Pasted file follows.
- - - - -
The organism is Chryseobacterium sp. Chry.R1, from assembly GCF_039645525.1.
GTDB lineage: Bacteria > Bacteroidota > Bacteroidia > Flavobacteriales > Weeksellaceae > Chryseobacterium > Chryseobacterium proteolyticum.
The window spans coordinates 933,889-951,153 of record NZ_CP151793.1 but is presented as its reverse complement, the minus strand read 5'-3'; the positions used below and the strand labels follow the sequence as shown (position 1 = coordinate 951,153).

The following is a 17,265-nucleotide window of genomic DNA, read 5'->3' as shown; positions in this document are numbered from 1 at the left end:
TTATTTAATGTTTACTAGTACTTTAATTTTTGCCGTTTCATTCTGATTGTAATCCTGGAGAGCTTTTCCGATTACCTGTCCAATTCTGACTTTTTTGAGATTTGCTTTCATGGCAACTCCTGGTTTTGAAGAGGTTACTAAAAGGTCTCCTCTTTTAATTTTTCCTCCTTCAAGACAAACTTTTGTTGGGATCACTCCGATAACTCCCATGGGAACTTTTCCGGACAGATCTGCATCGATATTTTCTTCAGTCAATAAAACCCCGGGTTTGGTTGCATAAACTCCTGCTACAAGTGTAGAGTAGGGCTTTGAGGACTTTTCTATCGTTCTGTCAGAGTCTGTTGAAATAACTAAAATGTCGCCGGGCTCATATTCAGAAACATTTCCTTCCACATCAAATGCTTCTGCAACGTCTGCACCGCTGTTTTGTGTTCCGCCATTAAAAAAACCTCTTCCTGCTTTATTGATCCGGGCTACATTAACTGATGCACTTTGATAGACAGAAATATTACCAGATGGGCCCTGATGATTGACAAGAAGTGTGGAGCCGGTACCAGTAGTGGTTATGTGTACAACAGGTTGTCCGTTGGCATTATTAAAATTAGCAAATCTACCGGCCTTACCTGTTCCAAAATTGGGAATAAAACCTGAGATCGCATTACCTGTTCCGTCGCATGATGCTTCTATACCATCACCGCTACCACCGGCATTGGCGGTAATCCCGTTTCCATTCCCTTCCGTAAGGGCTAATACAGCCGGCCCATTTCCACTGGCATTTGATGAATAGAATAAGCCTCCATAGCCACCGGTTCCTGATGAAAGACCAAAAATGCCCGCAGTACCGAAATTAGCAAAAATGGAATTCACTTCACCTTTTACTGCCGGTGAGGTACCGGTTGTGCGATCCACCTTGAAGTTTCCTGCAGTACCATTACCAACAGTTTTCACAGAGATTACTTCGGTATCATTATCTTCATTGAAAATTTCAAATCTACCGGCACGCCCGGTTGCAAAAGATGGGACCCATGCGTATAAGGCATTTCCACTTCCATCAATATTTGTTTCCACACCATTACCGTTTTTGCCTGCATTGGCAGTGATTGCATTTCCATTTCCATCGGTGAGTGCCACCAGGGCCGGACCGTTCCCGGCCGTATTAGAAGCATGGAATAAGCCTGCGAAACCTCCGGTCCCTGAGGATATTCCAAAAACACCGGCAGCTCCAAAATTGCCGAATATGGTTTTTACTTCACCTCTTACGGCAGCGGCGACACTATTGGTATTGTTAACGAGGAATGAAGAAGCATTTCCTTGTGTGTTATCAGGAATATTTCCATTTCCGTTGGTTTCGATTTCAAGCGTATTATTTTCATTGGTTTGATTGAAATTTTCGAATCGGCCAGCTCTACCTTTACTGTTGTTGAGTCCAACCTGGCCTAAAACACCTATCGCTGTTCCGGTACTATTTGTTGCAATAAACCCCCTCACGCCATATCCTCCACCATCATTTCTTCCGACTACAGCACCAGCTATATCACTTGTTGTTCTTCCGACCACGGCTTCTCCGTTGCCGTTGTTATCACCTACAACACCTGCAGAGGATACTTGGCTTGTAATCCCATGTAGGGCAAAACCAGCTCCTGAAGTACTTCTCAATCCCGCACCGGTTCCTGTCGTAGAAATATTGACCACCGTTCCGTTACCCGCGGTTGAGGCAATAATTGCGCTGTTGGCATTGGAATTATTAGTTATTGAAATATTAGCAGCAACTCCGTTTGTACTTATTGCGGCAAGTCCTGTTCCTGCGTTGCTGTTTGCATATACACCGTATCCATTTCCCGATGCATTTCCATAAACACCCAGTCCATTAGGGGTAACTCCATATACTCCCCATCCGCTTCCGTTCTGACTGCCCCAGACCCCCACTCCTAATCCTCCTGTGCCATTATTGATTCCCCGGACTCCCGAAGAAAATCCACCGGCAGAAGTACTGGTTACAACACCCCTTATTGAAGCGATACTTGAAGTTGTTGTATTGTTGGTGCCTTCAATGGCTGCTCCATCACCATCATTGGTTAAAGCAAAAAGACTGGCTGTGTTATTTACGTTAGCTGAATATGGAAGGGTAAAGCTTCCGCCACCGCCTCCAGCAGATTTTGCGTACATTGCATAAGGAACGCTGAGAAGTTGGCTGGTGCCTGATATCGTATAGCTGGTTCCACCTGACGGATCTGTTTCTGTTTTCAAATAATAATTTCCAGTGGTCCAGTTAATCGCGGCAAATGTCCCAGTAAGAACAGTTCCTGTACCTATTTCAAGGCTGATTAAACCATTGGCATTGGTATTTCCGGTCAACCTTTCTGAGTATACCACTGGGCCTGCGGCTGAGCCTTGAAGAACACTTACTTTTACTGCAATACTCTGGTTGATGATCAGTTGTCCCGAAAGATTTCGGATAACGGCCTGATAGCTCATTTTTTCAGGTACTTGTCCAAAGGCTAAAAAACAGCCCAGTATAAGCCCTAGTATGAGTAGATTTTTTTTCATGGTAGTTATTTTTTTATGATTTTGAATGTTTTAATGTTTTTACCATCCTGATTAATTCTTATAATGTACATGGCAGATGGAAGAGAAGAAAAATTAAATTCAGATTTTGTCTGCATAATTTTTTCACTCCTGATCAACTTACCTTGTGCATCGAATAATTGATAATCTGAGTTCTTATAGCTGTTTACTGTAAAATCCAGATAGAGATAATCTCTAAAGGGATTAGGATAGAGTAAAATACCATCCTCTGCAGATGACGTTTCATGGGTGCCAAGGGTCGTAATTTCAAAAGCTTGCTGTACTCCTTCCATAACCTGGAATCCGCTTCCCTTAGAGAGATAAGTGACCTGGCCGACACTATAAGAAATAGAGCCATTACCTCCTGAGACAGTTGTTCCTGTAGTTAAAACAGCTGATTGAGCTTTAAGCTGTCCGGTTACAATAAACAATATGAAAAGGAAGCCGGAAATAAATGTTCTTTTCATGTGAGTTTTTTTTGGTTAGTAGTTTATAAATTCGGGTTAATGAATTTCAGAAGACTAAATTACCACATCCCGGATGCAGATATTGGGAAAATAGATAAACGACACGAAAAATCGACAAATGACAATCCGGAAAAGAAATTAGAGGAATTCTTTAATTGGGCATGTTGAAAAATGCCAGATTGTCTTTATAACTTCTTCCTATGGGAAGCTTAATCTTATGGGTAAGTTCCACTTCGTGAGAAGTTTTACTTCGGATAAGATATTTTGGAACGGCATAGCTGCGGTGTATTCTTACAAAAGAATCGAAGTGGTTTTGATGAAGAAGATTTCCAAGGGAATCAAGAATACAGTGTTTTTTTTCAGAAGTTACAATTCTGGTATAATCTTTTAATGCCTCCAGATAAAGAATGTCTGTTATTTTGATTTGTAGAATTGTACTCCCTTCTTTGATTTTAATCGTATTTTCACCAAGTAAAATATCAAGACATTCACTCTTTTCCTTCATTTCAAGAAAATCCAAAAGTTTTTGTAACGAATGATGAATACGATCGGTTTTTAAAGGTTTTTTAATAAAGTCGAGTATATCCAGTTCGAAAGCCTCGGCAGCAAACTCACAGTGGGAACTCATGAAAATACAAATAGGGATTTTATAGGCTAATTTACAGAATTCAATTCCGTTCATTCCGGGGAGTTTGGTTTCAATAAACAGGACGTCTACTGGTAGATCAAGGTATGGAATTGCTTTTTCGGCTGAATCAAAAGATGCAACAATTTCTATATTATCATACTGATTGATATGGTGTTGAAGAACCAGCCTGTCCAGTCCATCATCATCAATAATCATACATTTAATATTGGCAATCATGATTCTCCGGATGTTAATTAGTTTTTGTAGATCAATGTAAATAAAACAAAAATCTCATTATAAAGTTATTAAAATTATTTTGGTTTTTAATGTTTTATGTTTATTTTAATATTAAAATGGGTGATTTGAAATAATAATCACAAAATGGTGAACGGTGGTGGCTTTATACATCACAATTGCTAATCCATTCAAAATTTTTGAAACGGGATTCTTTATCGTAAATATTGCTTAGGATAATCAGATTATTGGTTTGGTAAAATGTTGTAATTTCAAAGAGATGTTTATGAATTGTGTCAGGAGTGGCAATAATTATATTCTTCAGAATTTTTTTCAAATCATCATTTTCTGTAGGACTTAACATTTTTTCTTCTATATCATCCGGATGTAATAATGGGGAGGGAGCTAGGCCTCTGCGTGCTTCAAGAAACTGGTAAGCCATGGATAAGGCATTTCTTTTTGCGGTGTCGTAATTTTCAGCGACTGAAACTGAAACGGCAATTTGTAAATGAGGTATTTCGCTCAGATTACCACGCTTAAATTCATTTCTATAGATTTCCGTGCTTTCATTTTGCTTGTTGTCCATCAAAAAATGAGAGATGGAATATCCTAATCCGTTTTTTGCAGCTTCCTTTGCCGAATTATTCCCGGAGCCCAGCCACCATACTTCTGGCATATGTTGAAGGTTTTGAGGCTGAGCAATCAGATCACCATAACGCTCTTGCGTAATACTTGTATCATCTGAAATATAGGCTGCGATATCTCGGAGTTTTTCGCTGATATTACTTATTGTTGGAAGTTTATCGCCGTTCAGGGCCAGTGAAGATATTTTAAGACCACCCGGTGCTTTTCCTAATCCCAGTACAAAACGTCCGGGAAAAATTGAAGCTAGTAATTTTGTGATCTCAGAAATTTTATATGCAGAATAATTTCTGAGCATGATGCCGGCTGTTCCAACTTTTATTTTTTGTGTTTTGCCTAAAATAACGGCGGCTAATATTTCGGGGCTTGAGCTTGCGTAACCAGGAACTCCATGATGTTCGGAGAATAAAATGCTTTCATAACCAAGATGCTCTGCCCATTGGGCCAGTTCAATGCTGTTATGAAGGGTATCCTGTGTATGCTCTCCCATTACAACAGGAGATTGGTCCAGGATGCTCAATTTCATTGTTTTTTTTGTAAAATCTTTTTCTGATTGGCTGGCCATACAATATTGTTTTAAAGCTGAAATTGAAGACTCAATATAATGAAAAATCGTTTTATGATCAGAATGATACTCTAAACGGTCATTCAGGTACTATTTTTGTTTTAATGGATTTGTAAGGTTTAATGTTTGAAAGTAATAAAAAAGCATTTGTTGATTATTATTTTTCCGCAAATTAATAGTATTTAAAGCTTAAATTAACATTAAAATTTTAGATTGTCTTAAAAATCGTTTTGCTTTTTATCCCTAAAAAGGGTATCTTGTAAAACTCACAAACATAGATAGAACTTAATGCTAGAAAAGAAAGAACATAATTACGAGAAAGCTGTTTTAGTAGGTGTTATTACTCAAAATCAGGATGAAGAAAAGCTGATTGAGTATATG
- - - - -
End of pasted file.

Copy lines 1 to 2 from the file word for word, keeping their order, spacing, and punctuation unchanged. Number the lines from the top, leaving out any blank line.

The organism is Chryseobacterium sp. Chry.R1, from assembly GCF_039645525.1.
GTDB lineage: Bacteria > Bacteroidota > Bacteroidia > Flavobacteriales > Weeksellaceae > Chryseobacterium > Chryseobacterium proteolyticum.